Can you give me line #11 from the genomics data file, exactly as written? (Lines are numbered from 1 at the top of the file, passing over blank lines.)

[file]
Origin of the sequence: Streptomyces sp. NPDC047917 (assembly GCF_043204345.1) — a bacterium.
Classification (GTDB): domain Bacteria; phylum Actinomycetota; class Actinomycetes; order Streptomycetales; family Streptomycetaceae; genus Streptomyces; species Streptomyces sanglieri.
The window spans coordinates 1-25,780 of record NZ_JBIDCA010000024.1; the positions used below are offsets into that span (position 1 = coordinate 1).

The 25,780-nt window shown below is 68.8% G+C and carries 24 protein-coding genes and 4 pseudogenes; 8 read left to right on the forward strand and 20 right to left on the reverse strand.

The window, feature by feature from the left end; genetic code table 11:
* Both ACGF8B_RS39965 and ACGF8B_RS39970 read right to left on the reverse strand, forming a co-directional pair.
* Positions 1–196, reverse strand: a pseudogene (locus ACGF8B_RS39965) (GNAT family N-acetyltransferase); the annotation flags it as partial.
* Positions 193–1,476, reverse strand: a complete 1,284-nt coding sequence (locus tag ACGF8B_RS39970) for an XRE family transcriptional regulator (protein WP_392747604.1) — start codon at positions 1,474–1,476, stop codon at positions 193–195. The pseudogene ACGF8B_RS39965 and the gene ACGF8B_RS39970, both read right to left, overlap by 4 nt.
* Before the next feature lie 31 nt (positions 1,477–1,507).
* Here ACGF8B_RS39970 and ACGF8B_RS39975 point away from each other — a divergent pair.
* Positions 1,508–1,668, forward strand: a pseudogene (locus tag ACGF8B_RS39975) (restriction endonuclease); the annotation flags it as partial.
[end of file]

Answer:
* Positions 1,508–1,668, forward strand: a pseudogene (locus tag ACGF8B_RS39975) (restriction endonuclease); the annotation flags it as partial.